“Meditation is not something that can be expressed in words. It must be directly experienced in one’s life.”
“Dhyana means absorption. It is the art of self-study, reflection, keen observation and search for the infinite within. It is the observation of the physical processes of the body, study of the mental states and profound contemplation. It means looking inwards to one’s innermost being. Dhyana is the discovery of the Self.” – B.K.S Iyengar, p. 223, Light on Pranayama
The Seeker (Sadhaka)
Spiritual seeking or entering into a meditative practice is often predicated by a search for wholeness, integration, truth, and communion or oneness with the Self, Soul or God. Feelings of separation, fragmentation, disease, alienation from the Self, Soul or God can prompt the seeking. Without acknowledging and acting on these inner yearnings one may live with a quiet but persistent sense of discontent, stress, worry, separation or alienation. It may feel as if one’s deeper purpose or meaning is not understood or embodied. If the yearnings are not present to seek beyond one’s current condition, the time may not yet be ripe for the beginning or continuation of in the quest, or there may be obstacles in the way. Other motivations such as the thought of wanting to remove stress from ones life, mend a relationship, find meaningful work, or to become more healthy physically, may end up leading to path of spiritually and contemplative practices. A near death experience or death of a loved one may also be a reason to enter spiritual inquiry. Just as the methods and traditions of contemplative practices are wide and varied, entry points into the practice are innumerable and individual to each person. In this piece, I will share about my own spiritual journey and map out the path of meditation as a practice as presented by Patanjali’s Yoga Sutras, and specifically Sutra II.1 -2 which the describe the practice of kriya yoga and how to work through the afflictions and obstacles.
First, I’ll share about my own path to mediation and the spiritual journey. In my late teens and early twenties, I entered a period of truth seeking. What brought me to seek truth initially was discovering how disconnected my own relationship and much of the U.S. was to food, farming, nature, and deeper purpose. I came to understand that the roots to many personal and societal problems are greed, selfishness, desire, and ignorance of our interconnection with each other and all of life. This brought me to meditation to face myself. Up until that point I was undisciplined in my lifestyle and without a clear direction in my life. I had not suffered intense trauma or hardship in my childhood, however, I did come to realize that everything we’ve experienced, done or thought leaves it’s imprint in our consciousness.
When I begin to meditate, I had misconceptions about what meditation is. I thought meditation involved entering into some state of ecstasy or trance. During my first 10 day retreat, I was flooded with memories, impressions, what felt like things that had been stored in a dark attic were somehow coming into light, or being unearthed from the depths of the ocean of consciousness. I practiced Buddhist Shamatha and Vipassana meditation, which teach how to stabilize the mind by keeping the attention steady on an object, and then to open up the field of awareness. After doing a series of Vipassana retreats over a period of a few years, I began to have a better experiential understanding of the practice. What I realized was that this meditative practice, in order to be transformative needs to be lived out in all aspects of ones life. In mediation, you cannot hide some parts of yourself away in dark corners. Everything must come out into the light of awareness to be seen for what it is. That is how healing and transformation happens. My practice lead me to explore the paths of Vipasana mediation, Tibetan Buddhism, Zen Buddhism and Patanjali Yoga taught by B.K.S. Iyengar. The last eight years, I have gradually gone deeper into the practice of yoga. What follows are some reflections on the path of meditation within the Patanjali yoga tradition as taught by B.K.S. Iyengar.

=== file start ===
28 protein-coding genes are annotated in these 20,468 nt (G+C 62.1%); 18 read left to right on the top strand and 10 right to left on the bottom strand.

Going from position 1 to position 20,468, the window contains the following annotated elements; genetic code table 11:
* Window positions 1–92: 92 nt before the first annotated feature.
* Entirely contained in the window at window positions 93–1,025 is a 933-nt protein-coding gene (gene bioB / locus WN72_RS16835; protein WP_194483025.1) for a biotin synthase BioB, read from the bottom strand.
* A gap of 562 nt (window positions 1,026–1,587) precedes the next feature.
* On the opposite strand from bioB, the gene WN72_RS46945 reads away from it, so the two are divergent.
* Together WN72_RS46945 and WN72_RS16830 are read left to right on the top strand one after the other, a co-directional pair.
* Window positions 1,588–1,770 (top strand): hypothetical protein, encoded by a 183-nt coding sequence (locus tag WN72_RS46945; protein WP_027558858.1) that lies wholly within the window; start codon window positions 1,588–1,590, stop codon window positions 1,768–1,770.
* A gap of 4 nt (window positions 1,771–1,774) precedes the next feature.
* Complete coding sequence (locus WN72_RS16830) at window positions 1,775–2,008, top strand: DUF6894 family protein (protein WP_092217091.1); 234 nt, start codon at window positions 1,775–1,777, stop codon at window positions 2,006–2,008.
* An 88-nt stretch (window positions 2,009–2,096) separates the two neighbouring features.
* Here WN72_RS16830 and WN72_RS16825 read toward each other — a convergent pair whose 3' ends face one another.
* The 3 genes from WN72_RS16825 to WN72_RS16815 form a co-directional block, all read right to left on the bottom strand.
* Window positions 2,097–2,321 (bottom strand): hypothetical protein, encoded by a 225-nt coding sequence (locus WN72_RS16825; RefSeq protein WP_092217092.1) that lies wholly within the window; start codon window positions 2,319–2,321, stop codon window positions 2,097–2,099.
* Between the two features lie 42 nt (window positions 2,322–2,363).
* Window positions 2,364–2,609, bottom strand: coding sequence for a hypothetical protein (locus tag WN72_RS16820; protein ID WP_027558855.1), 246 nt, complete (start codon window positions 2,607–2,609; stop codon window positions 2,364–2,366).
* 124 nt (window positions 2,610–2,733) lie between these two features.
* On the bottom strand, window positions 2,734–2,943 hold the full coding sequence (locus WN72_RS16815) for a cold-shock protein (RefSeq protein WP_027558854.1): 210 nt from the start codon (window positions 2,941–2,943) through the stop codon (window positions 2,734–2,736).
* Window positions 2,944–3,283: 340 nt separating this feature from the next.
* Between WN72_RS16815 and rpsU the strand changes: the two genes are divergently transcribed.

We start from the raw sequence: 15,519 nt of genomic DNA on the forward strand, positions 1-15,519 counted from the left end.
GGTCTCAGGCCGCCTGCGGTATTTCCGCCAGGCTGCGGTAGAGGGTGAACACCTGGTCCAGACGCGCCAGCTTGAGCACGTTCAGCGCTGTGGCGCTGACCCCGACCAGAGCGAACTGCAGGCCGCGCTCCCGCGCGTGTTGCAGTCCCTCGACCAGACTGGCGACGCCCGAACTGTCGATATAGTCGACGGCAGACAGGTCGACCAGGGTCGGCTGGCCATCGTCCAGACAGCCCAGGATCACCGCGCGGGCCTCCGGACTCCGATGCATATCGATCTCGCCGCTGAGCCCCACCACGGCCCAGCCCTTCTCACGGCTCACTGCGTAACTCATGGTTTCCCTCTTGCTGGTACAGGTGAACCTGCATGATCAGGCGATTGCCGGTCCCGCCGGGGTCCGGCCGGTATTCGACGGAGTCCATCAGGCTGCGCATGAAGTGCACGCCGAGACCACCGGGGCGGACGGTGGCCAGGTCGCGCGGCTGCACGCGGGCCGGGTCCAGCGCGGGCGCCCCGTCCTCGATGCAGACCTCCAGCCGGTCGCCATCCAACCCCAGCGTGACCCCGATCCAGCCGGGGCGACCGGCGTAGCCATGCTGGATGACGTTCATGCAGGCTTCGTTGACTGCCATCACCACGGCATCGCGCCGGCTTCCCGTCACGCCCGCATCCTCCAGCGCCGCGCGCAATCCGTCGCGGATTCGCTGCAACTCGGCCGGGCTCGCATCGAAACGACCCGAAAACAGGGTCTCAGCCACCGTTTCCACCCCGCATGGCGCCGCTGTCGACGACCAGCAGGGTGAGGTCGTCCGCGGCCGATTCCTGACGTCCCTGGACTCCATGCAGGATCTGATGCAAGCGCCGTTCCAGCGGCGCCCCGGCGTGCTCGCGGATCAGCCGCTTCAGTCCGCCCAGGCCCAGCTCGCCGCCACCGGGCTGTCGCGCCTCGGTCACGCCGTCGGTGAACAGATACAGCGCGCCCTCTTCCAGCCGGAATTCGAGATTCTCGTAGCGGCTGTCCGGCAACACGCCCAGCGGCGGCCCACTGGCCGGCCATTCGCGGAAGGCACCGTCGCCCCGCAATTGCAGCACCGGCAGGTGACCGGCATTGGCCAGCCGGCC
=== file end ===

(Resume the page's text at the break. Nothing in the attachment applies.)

Dhyana Contextualized within Asthanga Yoga
“Meditation is the technique of inter-penetrating the five sheaths (kosas) of the Sadhaka to blend them into one harmonious whole. p.226 Light on Pranayama
“Meditation is to bring the complex consciousness to simplicity and innocence without pride and arrogance. No spiritual practice is possible without ethical discipline.” B.K.S. Iyengar, the Tree of Yoga (p.138).
As a path to wholeness and integration, the eight limbs of yoga described by Patanjali work both sequentially and holographically, meaning that the whole is present in each limb, or each of the eight limbs is contained in every single limb. For the most stable practice, the limbs are practiced in a sequential or spiral way, leading with the first two limbs: yama and niyama. Spirituality and living an ethical life cannot be separated.
Currently, we see an inclination in secular mindfulness practices to separate meditative concentration from the ethical practices involved in spiritual discipline, and in yoga communities to separate yoga asana from the rest of the seven limbs. These practices may lead to the lessening of stress and traumatic responses, greater health and increased productivity and focus, which is a powerful healing tool and can provide benefit to many people. However, if productivity and heightened focus gained by mindfulness is harnessed towards activities which perpetuate harm, or reinforce the ego, then ultimately the result is not healing or integrating for the individual or society. Just as if asanas are practiced without the other seven limbs they become an exercise/stress reduction program at best, and a feeder of narcism and cult of the body at worst.
Along with a strong ethical foundation, to embark on the inner journey of meditation (antaranga sadhana), mastery or strong familiarity with the limbs of asana, pranayama and pratyahara provides a stable foundation for the physical body, nervine strength and discipline of the senses. Below I have structured this exploration of meditation though the lense of Yoga Sutra II.1 and II.2 which give up the practices of kriya yoga, the yoga of action, (which is actually the eight limbs of yoga in “capsule” form) as a means to overcome to obscurations and afflictions and lead one toward dhyana and samadhi.